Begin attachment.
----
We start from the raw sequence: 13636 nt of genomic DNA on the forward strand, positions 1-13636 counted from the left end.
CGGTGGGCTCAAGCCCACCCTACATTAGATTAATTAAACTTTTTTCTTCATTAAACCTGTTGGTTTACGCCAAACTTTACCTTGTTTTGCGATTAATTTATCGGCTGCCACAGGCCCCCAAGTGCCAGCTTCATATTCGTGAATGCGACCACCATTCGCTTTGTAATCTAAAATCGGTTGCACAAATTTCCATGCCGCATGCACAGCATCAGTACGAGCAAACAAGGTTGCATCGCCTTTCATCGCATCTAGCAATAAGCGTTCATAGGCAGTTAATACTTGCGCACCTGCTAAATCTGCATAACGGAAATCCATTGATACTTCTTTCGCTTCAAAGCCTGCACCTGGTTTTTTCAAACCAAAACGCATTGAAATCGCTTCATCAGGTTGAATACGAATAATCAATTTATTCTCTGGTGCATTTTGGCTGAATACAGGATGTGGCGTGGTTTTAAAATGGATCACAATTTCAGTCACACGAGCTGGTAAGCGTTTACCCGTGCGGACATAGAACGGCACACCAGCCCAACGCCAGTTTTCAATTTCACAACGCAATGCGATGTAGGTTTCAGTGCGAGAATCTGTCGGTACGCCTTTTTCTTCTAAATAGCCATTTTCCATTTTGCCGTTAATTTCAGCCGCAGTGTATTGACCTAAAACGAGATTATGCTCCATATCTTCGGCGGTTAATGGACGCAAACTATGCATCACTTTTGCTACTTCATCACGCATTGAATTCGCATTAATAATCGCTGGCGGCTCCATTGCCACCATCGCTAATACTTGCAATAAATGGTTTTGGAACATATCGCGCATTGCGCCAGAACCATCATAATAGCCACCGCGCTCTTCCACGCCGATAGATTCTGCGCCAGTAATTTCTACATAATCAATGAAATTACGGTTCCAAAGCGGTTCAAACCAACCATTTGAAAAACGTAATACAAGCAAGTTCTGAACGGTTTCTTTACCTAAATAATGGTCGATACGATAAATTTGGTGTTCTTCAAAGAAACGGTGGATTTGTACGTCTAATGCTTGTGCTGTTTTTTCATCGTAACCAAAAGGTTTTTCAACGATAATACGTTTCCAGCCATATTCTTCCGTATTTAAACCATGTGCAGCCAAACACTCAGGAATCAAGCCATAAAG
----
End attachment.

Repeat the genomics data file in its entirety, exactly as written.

We start from the raw sequence: 13636 nt of genomic DNA on the forward strand, positions 1-13636 counted from the left end.
CGGTGGGCTCAAGCCCACCCTACATTAGATTAATTAAACTTTTTTCTTCATTAAACCTGTTGGTTTACGCCAAACTTTACCTTGTTTTGCGATTAATTTATCGGCTGCCACAGGCCCCCAAGTGCCAGCTTCATATTCGTGAATGCGACCACCATTCGCTTTGTAATCTAAAATCGGTTGCACAAATTTCCATGCCGCATGCACAGCATCAGTACGAGCAAACAAGGTTGCATCGCCTTTCATCGCATCTAGCAATAAGCGTTCATAGGCAGTTAATACTTGCGCACCTGCTAAATCTGCATAACGGAAATCCATTGATACTTCTTTCGCTTCAAAGCCTGCACCTGGTTTTTTCAAACCAAAACGCATTGAAATCGCTTCATCAGGTTGAATACGAATAATCAATTTATTCTCTGGTGCATTTTGGCTGAATACAGGATGTGGCGTGGTTTTAAAATGGATCACAATTTCAGTCACACGAGCTGGTAAGCGTTTACCCGTGCGGACATAGAACGGCACACCAGCCCAACGCCAGTTTTCAATTTCACAACGCAATGCGATGTAGGTTTCAGTGCGAGAATCTGTCGGTACGCCTTTTTCTTCTAAATAGCCATTTTCCATTTTGCCGTTAATTTCAGCCGCAGTGTATTGACCTAAAACGAGATTATGCTCCATATCTTCGGCGGTTAATGGACGCAAACTATGCATCACTTTTGCTACTTCATCACGCATTGAATTCGCATTAATAATCGCTGGCGGCTCCATTGCCACCATCGCTAATACTTGCAATAAATGGTTTTGGAACATATCGCGCATTGCGCCAGAACCATCATAATAGCCACCGCGCTCTTCCACGCCGATAGATTCTGCGCCAGTAATTTCTACATAATCAATGAAATTACGGTTCCAAAGCGGTTCAAACCAACCATTTGAAAAACGTAATACAAGCAAGTTCTGAACGGTTTCTTTACCTAAATAATGGTCGATACGATAAATTTGGTGTTCTTCAAAGAAACGGTGGATTTGTACGTCTAATGCTTGTGCTGTTTTTTCATCGTAACCAAAAGGTTTTTCAACGATAATACGTTTCCAGCCATATTCTTCCGTATTTAAACCATGTGCAGCCAAACACTCAGGAATCAAGCCATAAAG